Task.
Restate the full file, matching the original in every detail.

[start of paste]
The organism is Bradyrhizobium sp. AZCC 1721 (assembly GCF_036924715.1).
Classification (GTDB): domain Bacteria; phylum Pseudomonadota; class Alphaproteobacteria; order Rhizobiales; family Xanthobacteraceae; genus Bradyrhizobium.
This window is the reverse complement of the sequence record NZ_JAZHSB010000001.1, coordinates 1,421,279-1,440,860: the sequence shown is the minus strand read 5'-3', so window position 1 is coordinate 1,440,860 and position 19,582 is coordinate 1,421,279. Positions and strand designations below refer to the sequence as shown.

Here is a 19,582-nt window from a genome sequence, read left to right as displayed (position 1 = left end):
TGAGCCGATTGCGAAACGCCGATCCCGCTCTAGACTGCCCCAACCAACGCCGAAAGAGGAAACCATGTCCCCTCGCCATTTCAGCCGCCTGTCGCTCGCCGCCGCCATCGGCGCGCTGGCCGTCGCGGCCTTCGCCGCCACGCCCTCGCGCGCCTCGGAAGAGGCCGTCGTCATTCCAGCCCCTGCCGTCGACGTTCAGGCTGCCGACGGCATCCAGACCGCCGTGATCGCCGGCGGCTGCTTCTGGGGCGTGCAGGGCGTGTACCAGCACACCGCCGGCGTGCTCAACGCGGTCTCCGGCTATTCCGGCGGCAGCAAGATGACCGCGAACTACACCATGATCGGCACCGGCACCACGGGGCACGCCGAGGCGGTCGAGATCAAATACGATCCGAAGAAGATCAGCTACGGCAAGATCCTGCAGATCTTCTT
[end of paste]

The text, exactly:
The organism is Bradyrhizobium sp. AZCC 1721 (assembly GCF_036924715.1).
Classification (GTDB): domain Bacteria; phylum Pseudomonadota; class Alphaproteobacteria; order Rhizobiales; family Xanthobacteraceae; genus Bradyrhizobium.
This window is the reverse complement of the sequence record NZ_JAZHSB010000001.1, coordinates 1,421,279-1,440,860: the sequence shown is the minus strand read 5'-3', so window position 1 is coordinate 1,440,860 and position 19,582 is coordinate 1,421,279. Positions and strand designations below refer to the sequence as shown.

Here is a 19,582-nt window from a genome sequence, read left to right as displayed (position 1 = left end):
TGAGCCGATTGCGAAACGCCGATCCCGCTCTAGACTGCCCCAACCAACGCCGAAAGAGGAAACCATGTCCCCTCGCCATTTCAGCCGCCTGTCGCTCGCCGCCGCCATCGGCGCGCTGGCCGTCGCGGCCTTCGCCGCCACGCCCTCGCGCGCCTCGGAAGAGGCCGTCGTCATTCCAGCCCCTGCCGTCGACGTTCAGGCTGCCGACGGCATCCAGACCGCCGTGATCGCCGGCGGCTGCTTCTGGGGCGTGCAGGGCGTGTACCAGCACACCGCCGGCGTGCTCAACGCGGTCTCCGGCTATTCCGGCGGCAGCAAGATGACCGCGAACTACACCATGATCGGCACCGGCACCACGGGGCACGCCGAGGCGGTCGAGATCAAATACGATCCGAAGAAGATCAGCTACGGCAAGATCCTGCAGATCTTCTT